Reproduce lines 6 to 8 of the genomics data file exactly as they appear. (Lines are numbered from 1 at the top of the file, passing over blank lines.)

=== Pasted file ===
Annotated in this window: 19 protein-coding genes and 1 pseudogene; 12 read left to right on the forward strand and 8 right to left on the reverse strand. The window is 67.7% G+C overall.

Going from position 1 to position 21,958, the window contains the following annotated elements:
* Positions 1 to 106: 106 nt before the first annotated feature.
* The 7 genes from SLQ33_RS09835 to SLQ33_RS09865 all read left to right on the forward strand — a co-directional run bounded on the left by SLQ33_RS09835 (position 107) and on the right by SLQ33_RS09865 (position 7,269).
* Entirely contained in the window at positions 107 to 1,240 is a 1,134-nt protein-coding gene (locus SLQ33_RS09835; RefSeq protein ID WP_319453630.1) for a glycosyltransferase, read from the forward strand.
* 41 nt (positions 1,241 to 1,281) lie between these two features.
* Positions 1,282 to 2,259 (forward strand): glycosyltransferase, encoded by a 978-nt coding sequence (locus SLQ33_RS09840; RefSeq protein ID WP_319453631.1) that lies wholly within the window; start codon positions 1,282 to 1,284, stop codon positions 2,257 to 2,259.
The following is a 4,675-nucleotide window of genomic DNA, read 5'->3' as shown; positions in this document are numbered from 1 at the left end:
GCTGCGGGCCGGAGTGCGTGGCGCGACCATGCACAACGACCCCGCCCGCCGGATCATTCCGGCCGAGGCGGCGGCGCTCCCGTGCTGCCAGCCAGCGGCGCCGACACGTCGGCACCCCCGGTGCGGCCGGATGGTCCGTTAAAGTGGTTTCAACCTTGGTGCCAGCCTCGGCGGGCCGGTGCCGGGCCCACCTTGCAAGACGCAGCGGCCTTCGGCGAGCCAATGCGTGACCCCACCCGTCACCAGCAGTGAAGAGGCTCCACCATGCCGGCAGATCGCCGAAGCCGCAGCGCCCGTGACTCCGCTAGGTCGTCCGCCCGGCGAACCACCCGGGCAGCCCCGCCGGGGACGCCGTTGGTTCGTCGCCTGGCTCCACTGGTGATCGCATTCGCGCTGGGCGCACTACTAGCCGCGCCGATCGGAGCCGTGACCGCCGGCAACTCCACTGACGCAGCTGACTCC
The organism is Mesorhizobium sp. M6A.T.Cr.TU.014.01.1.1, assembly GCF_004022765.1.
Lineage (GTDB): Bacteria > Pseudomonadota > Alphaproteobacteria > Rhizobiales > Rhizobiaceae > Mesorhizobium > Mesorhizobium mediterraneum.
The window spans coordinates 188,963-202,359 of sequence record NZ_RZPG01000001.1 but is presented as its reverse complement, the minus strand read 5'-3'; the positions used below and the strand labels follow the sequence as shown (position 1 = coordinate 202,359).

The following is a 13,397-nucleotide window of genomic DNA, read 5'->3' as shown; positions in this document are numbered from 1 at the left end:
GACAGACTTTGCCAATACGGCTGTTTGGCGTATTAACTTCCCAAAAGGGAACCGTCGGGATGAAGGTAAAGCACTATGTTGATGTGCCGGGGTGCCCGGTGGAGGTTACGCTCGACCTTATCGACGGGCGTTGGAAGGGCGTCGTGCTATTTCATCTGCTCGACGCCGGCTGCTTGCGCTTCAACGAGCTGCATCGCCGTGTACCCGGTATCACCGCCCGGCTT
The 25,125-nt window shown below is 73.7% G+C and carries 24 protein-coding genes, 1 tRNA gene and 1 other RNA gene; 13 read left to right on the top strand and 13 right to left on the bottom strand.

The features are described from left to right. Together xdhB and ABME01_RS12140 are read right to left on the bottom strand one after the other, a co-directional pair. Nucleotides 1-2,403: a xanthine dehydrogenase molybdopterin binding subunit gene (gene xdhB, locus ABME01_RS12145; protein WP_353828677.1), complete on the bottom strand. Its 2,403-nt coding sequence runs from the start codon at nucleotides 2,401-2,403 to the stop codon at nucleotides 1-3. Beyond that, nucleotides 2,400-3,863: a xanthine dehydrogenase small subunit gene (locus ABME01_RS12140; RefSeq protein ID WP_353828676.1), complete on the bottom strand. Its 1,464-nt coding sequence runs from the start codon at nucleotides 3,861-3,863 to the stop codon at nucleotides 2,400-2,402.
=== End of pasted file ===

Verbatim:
* 41 nt (positions 1,241 to 1,281) lie between these two features.
* Positions 1,282 to 2,259 (forward strand): glycosyltransferase, encoded by a 978-nt coding sequence (locus SLQ33_RS09840; RefSeq protein ID WP_319453631.1) that lies wholly within the window; start codon positions 1,282 to 1,284, stop codon positions 2,257 to 2,259.
The following is a 4,675-nucleotide window of genomic DNA, read 5'->3' as shown; positions in this document are numbered from 1 at the left end: